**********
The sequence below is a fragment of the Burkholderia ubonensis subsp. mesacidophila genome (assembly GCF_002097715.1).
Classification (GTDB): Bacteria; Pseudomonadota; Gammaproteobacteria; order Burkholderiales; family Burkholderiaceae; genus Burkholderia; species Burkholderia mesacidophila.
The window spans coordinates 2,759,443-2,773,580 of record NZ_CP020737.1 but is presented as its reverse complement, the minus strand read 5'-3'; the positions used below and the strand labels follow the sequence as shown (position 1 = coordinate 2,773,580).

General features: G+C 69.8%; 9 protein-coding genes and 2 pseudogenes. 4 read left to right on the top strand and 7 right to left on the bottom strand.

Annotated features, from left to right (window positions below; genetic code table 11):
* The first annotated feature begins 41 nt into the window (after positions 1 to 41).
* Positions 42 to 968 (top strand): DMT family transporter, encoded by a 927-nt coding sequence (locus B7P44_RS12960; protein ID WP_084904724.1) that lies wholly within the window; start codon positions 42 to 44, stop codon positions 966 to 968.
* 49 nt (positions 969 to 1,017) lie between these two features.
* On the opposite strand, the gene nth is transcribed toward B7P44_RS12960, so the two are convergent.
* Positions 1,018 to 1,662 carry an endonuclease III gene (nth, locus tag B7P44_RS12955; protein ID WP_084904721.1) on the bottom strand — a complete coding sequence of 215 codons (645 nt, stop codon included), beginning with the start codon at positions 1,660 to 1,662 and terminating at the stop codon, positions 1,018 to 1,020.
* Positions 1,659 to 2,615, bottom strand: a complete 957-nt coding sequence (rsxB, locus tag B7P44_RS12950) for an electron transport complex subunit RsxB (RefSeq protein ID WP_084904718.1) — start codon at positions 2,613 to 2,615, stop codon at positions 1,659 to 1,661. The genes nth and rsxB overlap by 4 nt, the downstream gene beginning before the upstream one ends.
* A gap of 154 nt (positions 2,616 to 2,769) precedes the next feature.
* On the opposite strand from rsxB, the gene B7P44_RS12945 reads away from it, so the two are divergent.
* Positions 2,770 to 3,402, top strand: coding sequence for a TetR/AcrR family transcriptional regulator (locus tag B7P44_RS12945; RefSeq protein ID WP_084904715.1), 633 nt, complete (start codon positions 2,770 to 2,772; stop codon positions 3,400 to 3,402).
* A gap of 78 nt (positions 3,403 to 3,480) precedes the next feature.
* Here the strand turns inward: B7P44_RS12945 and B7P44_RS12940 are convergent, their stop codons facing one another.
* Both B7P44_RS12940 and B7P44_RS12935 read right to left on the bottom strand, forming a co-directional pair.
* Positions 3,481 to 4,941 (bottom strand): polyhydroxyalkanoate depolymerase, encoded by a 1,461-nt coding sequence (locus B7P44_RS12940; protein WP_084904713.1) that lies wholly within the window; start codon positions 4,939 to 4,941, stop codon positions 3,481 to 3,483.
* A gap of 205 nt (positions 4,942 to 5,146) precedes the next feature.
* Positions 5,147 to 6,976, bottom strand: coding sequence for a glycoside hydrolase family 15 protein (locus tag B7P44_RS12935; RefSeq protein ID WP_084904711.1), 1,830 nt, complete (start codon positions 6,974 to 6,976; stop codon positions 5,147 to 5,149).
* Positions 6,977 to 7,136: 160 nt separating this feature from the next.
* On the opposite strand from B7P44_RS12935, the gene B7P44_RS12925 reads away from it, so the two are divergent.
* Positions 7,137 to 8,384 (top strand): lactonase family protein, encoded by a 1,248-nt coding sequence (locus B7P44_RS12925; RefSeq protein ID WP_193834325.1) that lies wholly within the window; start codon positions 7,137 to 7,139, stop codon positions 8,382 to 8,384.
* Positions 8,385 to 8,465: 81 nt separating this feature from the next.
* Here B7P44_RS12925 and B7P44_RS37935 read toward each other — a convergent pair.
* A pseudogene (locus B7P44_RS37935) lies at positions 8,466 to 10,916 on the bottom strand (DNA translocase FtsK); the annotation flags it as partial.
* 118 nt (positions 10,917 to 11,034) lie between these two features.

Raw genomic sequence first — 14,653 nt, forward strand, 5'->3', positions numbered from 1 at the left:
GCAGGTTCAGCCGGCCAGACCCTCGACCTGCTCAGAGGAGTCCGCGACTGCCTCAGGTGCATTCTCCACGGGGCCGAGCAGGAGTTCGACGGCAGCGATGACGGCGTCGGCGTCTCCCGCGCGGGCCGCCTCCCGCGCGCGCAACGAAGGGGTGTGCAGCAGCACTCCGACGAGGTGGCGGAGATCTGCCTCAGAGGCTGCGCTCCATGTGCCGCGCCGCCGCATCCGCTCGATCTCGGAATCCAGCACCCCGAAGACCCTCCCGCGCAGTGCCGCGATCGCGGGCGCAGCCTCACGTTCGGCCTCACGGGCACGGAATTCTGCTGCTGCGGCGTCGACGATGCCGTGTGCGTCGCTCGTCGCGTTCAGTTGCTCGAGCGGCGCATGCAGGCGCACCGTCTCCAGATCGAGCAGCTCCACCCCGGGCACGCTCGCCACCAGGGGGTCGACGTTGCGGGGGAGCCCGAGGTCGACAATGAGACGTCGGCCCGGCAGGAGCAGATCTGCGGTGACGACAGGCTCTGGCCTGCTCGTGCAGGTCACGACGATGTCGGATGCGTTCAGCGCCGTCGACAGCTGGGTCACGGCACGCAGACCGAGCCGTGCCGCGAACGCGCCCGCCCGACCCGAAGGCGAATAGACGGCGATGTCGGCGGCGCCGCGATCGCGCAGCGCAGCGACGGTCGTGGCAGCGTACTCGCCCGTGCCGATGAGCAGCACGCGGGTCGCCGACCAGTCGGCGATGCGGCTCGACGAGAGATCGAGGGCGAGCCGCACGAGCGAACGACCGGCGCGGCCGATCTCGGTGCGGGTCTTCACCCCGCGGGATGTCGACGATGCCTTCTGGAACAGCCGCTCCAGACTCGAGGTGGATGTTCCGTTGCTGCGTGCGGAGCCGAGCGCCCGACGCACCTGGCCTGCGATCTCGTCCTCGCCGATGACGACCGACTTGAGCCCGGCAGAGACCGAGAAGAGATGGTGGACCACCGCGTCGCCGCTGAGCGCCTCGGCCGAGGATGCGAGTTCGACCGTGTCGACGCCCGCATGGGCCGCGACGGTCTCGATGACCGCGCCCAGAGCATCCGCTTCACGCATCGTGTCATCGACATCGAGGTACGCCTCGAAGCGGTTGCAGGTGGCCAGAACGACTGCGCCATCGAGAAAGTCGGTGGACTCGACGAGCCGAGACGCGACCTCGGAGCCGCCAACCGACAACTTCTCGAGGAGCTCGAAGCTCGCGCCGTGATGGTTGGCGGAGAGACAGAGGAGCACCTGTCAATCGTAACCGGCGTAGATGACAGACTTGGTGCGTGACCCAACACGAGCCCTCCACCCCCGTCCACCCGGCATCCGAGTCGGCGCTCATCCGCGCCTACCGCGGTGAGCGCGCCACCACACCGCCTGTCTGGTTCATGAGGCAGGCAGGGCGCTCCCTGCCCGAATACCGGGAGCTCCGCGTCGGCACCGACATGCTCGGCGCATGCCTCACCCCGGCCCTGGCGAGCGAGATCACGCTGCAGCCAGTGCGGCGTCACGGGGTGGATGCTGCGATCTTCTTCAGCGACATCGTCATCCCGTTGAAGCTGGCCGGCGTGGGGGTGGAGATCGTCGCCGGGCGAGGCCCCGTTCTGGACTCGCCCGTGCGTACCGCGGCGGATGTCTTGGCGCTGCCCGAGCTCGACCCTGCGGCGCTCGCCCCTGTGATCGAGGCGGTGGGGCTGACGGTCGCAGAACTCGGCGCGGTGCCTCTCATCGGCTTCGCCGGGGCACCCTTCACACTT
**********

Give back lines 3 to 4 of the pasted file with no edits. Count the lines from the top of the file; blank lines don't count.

The window spans coordinates 2,759,443-2,773,580 of record NZ_CP020737.1 but is presented as its reverse complement, the minus strand read 5'-3'; the positions used below and the strand labels follow the sequence as shown (position 1 = coordinate 2,773,580).

General features: G+C 69.8%; 9 protein-coding genes and 2 pseudogenes. 4 read left to right on the top strand and 7 right to left on the bottom strand.